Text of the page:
Progress Thoughts with Mirja Telzerow

Progress Thoughts with Mirja Telzerow

About the format:

"Fortschrittsgedanken" appeared weekly in 2020 on the blog and presents the opinions of various experts from research and practice on questions that always remain the same. The primary topic is algorithms in personnel selection. FAIR was a project led by CASE and the university of cologne. opinionbarometer

About the author:
Mirja Telzerow is Director HR & Operations at Kearney - a global consulting firm with 4000 employees in 40 countries. Every year, over 150 new colleagues start in Germany, Switzerland and Austria. Kearney works in many ways to integrate tools and apps into the entire HR process chain and thus improve services for internal and external clients. Every year, well over 5,000 applications are received for the German-speaking units, so the topic of recruiting in particular enjoys a high level of importance.

What opportunities do algorithms offer in personnel selection and where are the risks?
Time and again, personnel managers and, of course, business unit managers are accused of a "bias", i.e. a certain prejudice when deciding on new hires. Is that surprising? Of course not: everyone has certain decision-making patterns that have been shaped by upbringing and experience. These influence how we see people, how we judge them in the first moment. First impressions count, it is often said, and they always go through a pre-coloured lens. This also applies to new hires, and it starts with the first reading of the CV. There are mental plus points if the candidate has attended the same university or plays the same sport. Subconsciously, but clearly: the candidate is like me, so she must be good. Of course, HR departments in all companies put a lot of effort into training to remove precisely this bias from the decision and to become aware of it. Does it work? To a certain extent. And here we come to the great opportunities of algorithms. The goal is rarely that all team members have attended the same university, but that everyone performs very well. Algorithms can therefore help to make a neutral preliminary decision as to which candidate(s) this could be. Risk lies in the algorithm itself. How it is designed. Because if an organisation does not pay attention to this, it can produce itself again and again on the basis of the selected algorithms.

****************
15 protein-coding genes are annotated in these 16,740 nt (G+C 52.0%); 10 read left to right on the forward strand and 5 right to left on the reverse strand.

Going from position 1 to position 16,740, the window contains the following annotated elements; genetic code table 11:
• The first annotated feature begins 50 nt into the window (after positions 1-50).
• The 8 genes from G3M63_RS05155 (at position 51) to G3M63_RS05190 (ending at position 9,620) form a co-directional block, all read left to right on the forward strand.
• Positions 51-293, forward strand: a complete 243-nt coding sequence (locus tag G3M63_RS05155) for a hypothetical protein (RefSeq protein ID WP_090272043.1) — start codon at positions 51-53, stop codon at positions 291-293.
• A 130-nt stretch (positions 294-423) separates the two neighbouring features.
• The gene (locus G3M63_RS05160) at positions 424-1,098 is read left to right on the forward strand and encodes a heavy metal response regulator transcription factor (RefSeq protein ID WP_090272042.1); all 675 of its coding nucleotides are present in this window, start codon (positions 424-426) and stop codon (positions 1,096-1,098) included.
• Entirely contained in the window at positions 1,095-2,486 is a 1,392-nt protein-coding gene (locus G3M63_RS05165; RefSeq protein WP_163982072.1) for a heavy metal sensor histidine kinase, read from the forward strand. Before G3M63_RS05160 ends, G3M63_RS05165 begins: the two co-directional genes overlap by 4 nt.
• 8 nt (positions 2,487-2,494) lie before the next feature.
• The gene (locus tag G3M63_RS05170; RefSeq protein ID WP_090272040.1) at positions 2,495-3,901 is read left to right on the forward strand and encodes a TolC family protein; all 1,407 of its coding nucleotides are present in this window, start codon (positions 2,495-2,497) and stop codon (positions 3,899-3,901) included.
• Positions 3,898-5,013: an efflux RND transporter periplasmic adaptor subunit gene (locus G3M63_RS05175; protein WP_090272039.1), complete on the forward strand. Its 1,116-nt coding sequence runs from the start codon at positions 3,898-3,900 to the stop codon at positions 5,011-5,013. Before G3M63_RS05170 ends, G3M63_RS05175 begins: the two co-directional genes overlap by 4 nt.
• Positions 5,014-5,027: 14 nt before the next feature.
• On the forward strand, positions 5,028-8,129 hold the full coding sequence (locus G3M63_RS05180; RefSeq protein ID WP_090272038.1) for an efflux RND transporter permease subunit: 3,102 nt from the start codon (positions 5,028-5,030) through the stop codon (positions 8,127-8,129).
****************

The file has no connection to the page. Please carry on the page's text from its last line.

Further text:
What is the impact of discrimination in personnel selection?
Avoiding any discrimination in personnel selection has been one of the main topics in HR for many years. Many ideas have been designed and tested in this regard - if only because of the Anti-Discrimination Act. When discrimination is mentioned, gender or nationality usually come to mind immediately. This can usually be neutralised relatively easily in the personnel selection process by HR blackening the relevant positions. Beyond that, it becomes more difficult, and that is where discrimination can arise: School, hobbies, university. These are all starting points for discrimination.

Can algorithms help to reduce discrimination in personnel selection?
Algorithms can indeed help to reduce discrimination in aspects of unconscious bias. This requires an open discussion of the issues and the clear will of the management level to reduce them. On the other hand, if algorithms are used incorrectly, discrimination can also be exacerbated. It is up to the HR department to design the algorithms with appropriate care.

In concrete terms: What is the ideal process for personnel selection?
Ideally, personnel selection proceeds in a combination. In the first step, algorithms are used to assess the general suitability, but also to reduce possible bias of individual decision-makers, but also of an organisation. The next step is to see if the candidate fits into the team and the organisation. At this stage, I would leave this to the future team members and supervisors. An essential part and also benefit of new hires, especially in teams in high-performance organisations, is always the questioning and recalibration of the team.